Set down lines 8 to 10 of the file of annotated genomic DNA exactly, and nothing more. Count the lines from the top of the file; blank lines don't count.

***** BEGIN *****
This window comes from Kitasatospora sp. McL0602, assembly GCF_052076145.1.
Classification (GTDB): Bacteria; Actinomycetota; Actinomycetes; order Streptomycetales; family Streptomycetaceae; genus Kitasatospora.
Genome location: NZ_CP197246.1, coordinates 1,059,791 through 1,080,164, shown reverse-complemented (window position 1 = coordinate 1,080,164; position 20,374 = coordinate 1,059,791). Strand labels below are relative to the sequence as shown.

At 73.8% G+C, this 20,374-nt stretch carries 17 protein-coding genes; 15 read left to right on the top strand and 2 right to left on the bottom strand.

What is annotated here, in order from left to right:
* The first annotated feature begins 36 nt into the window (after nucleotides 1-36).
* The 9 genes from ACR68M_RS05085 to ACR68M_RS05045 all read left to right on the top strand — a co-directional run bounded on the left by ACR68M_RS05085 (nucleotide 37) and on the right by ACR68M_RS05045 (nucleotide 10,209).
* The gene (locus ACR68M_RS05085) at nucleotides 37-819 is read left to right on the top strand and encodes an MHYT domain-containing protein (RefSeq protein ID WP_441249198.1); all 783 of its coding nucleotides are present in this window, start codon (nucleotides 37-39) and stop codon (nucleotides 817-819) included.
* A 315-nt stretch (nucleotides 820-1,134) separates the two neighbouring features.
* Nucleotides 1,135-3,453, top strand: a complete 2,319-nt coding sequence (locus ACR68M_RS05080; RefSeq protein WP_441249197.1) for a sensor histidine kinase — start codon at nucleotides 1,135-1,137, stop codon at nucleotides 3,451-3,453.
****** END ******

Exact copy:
* The gene (locus ACR68M_RS05085) at nucleotides 37-819 is read left to right on the top strand and encodes an MHYT domain-containing protein (RefSeq protein ID WP_441249198.1); all 783 of its coding nucleotides are present in this window, start codon (nucleotides 37-39) and stop codon (nucleotides 817-819) included.
* A 315-nt stretch (nucleotides 820-1,134) separates the two neighbouring features.
* Nucleotides 1,135-3,453, top strand: a complete 2,319-nt coding sequence (locus ACR68M_RS05080; RefSeq protein WP_441249197.1) for a sensor histidine kinase — start codon at nucleotides 1,135-1,137, stop codon at nucleotides 3,451-3,453.